Last month, Tsai and his production company, Homegreen Films (set up by him and his producer Leonard Tee), received a letter from the Malaysian censors informing them that I Don't Want To Sleep Alone had been banned.
Despite Tsai having been careful about how he portrayed the character of his Muslim actor, Norman Atun, and the edits they made specially for the Malaysian release, somehow the censors still took offence with the film.
The censorship board's reasons were that Malaysia was depicted negatively in the film, with beggars and immigrants populating Kuala Lumpur and the hazardous haze (caused by open burning) enveloping the city. They said Malaysians were also portrayed as cold and heartless. It is Visit Malaysia Year 2007 after all, so they felt it wasn't appropriate for the film to be shown.
An appeal was quickly made against the ban and just a couple of days ago, the appeals committee of the censorship board finally said yes to the film's release ... but with a few conditions.
The film will only get a limited release in arthouse cinemas, while five cuts are to be made. The cuts involve scenes where actor Lee Kang-sheng's bare buttocks can be seen, Norman is cleaning Lee as he lies injured and clad only in his underwear, Norman washes his underwear, Lee and actress Chen Shiang-chyi are kissing and where radio reports of open burning can be heard in the background.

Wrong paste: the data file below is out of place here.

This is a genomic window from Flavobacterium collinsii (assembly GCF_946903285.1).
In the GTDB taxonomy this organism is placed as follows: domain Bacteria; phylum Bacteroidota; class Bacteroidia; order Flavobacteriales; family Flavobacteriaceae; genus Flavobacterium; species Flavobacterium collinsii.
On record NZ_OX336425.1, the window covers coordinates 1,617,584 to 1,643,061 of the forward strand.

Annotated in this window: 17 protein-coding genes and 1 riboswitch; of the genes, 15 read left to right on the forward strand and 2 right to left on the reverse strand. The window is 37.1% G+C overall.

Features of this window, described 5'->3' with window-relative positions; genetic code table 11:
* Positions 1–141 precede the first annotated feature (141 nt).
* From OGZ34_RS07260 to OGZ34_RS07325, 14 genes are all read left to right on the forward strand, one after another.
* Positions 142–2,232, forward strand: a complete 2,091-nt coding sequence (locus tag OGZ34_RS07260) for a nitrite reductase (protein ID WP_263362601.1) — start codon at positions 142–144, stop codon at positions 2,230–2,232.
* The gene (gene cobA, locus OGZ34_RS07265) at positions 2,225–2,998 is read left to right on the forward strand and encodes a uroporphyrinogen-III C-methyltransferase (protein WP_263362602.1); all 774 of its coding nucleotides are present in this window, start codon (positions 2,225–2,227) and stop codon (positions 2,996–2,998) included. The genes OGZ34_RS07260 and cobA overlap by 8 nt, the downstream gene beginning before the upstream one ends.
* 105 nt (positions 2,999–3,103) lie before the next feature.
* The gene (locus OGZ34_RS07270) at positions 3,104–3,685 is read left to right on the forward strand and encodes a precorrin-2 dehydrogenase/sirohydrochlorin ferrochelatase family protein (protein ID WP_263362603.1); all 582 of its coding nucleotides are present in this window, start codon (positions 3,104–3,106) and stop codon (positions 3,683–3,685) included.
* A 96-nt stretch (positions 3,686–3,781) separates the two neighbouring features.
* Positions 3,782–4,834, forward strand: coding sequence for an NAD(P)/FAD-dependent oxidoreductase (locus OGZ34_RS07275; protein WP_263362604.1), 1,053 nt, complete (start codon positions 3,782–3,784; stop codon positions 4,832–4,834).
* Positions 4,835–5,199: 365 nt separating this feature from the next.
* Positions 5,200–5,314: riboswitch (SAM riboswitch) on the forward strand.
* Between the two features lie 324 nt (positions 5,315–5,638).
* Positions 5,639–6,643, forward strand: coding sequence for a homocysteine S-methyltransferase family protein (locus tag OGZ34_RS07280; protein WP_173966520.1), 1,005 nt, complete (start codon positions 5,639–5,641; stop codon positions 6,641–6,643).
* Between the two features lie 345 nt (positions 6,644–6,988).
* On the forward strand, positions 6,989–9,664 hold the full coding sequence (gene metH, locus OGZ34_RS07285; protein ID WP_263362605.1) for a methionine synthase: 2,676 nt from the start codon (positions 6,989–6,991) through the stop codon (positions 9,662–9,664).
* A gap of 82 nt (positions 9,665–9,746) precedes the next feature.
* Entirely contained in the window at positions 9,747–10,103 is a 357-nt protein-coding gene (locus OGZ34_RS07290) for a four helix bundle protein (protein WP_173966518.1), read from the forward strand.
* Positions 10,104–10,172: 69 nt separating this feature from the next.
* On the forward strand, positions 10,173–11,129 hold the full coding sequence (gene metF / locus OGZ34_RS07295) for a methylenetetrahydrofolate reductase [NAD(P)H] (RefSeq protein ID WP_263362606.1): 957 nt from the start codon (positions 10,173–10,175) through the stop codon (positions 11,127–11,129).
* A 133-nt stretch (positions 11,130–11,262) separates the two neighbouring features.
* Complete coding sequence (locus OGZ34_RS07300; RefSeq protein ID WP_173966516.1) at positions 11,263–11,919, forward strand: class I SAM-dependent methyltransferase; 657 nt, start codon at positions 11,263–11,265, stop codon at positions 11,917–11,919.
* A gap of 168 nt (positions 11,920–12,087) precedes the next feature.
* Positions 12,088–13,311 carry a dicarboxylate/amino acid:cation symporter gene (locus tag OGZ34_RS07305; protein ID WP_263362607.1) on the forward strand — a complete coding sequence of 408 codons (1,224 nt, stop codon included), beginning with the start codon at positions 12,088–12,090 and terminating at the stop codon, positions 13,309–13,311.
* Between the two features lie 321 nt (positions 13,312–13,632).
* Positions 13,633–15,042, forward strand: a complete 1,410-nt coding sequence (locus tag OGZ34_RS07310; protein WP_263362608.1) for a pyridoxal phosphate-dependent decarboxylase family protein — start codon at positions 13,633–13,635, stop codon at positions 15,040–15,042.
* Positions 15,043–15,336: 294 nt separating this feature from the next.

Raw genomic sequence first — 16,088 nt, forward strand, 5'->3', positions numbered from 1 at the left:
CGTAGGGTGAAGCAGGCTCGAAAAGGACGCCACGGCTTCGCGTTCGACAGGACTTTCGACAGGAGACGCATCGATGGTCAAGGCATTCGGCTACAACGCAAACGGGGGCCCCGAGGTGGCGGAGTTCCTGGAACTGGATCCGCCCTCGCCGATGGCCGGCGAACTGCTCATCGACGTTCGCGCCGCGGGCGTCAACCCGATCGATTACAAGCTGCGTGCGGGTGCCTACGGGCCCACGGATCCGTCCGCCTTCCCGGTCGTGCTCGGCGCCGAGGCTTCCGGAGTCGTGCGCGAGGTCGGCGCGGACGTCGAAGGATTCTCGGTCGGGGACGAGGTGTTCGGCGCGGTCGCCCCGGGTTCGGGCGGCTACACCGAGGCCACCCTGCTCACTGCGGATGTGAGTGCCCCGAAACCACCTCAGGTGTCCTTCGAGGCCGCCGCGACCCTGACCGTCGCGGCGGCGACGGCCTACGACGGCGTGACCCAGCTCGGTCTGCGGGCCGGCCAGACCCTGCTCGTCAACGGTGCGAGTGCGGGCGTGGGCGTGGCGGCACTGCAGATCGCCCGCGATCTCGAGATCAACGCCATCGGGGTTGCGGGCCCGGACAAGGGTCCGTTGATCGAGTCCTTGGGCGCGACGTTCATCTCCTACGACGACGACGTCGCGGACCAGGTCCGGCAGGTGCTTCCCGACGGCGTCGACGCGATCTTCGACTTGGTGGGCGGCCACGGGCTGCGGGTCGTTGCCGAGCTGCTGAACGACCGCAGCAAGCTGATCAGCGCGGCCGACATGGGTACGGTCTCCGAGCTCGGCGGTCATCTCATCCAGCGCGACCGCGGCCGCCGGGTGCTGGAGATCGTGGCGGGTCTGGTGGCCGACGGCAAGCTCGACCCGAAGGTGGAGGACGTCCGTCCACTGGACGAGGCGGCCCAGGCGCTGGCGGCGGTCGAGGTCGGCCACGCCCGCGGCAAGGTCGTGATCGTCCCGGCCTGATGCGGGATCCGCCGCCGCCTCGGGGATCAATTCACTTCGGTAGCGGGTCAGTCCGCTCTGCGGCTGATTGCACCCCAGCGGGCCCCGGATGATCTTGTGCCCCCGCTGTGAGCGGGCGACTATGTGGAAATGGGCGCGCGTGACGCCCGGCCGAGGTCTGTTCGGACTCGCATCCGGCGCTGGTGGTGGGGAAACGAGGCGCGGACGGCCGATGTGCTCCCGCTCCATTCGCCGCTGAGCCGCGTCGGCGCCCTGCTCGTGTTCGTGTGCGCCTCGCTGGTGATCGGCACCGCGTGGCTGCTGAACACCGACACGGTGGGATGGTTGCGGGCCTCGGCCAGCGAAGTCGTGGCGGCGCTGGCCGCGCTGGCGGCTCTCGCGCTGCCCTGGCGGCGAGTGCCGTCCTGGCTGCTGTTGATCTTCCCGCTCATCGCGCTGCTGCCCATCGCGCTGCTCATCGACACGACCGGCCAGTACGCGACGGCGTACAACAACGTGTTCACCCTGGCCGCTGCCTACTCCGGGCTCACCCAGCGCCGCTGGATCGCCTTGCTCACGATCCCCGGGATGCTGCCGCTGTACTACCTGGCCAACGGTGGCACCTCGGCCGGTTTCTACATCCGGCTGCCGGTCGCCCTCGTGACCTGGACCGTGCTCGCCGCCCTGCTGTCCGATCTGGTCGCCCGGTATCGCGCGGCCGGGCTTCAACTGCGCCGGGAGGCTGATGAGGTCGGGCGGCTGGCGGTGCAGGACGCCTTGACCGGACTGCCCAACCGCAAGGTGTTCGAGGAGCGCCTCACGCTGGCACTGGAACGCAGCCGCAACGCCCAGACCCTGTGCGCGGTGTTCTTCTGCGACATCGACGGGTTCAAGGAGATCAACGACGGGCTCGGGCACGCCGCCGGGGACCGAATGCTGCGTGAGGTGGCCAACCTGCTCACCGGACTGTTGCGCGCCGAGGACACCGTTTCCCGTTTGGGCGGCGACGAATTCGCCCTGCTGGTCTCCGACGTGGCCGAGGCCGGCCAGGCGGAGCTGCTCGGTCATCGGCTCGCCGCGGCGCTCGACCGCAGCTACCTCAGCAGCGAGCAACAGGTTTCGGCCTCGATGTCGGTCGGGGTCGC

Producer Tee said they were happy that the appeal was successful, but worried about the five cuts. He said they would make another appeal against those cuts. Meanwhile, Tsai voiced his concern as well, stating that he could not see how a story about love and compassion could be seen by the censors as something negative. He also said he is still trying to make up his mind whether to accept those conditions put forth by the censors.
Clearly we're not the only ones. I'm not sure whether to cheer, or weep.
Two interview with Tsai Ming-liang: Senses of Cinema, which is a few years old now, and an excerpt from Tony Rayns' interview with the director, which forms a part of the Press Kit for the film (pdf). Incidentally, this film was commissioned for the Weiner Mozart New Crowned Hope Festival, Vienna 2006, along with Syndromes and a Century by Apichatpong Weerasethakul.